Great Reads from 2014

Without doubt my greatest love, second maybe to writing novels, is reading books. During 2014 I read many great novels, a variety of genres and styles, some of which were published before 2014. Here I collect together a selection of my favourite reads of this year.

The Vanishing Witch by Karen Maitland

I admire Karen Maitland’s approach to the historical novel and particularly enjoyed The Vanishing Witch. She mingles fact and fiction in a convincing manner throughout her work. This particular novel is set during the aftermath of The Black Death and The Peasant’s Revolt of the fourteenth century. It is situated in the north and is a story that embraces suspicion, ordinary lives and contains within it a suspenseful story. The narrative is straightforward. A merchant widower makes an ill-fated marriage. His son is suspicious and becomes caught up in events that spiral beyond his control. There is an uncanny sense of fate haunting this novel. This book is beautifully written and has a threatening atmosphere that haunts its pages. The historical background and the way in which its characters perceive their world is exceptionally engaging and seamlessly woven into the story.

Longbourn by Jo Baker

Longbourn is a reimagining of Pride and Prejudice from the servants’ point of view. Baker really builds up a believable and informative sense of the domestic life below stairs over which Mrs Hill the housekeeper has control. That is until a new footman arrives. He is a man with secrets and of course the maidservant who longs for love gets more than she had wished for. The story beautifully interacts with moments made famous in the original novel. In fact, Baker does not interfere with the characters of the novel, which I liked, but instead she adds a whole new dimension, creating a story that enhances the original work and is a superb, beautifully written novel in its own right.

The Miniaturist by Jessie Burton

I thought that, although exquisitely written, The Miniaturist was slow to take off but once it did I was captivated. Set in the late seventeenth century in Amsterdam, Nella Oortman, the novel’s protagonist is about to begin her new life in Amsterdam with her wealthy merchant trader husband. She is a wife who is not a wife. The household has secrets. Johannes Brandt, her husband, has dangerous secrets. He presents her with an unusual wedding gift which is a cabinet-sized replica of their home. As miniatures mysteriously begin to appear secrets do too. As she uncovers these she wonders if the mysterious miniaturist will save all their lives or destroy them. It is a beautifully written suspenseful historical novel and evokes Amsterdam’s Golden Age with perfect pitch.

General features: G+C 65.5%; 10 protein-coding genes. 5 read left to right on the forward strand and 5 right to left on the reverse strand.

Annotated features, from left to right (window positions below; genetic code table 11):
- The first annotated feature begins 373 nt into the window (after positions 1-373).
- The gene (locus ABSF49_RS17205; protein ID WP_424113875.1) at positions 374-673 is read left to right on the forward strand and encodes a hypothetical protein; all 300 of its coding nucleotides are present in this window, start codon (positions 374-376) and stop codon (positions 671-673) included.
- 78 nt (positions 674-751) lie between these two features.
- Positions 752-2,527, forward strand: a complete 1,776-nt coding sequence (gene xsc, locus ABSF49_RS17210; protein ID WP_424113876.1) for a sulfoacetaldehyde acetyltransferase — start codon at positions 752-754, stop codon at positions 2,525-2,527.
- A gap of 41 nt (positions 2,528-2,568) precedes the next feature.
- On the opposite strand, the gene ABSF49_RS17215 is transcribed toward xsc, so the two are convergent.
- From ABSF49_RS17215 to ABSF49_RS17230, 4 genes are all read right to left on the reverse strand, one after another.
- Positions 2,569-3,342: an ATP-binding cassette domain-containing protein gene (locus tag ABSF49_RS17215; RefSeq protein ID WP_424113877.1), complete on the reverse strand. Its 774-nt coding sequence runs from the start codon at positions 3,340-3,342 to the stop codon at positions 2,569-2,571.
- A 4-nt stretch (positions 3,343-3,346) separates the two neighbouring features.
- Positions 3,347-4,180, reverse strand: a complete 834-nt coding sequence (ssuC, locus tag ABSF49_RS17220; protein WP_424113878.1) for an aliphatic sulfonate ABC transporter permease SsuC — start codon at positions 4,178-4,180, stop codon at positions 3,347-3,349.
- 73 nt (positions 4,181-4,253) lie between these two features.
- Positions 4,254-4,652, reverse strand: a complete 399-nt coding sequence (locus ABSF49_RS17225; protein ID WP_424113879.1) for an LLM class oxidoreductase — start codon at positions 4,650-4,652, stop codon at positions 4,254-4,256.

The Goldfinch by Dona Tartt

The Goldfinch was published in 2013. Persuaded by daughter, Tara, I accompanied her to hear Dona Tartt speak in London in November 2013 but I did not actually read the novel until this December. It is a wonderful novel and is deserving of every accolade granted to it. What a treasure I had unwittingly stored away. Theo Decker survives a catastrophe that comes near to destroying his life. Because of his action during the tragic event that takes his mother’s life his own future is haunted. This is a brilliantly constructed novel with wonderful characters. Every word, every sentence matters. I cannot praise it enough. Without doubt it is the jewel in the crown of this selection.

My other best reads this year include:

Cross Stitch by Diana Gabaldon

Little Egypt by Lesley Glaister

Bitter Greens by Kate Forsyth

After Me Comes the Flood by Sarah Perry

On Chesil Beach by Ian McEwan

Brothers’ Fury by Giles Kristian

And these are but to name a few. I would love to know a few favourite titles enjoyed by my readers. So what did you read in 2014?

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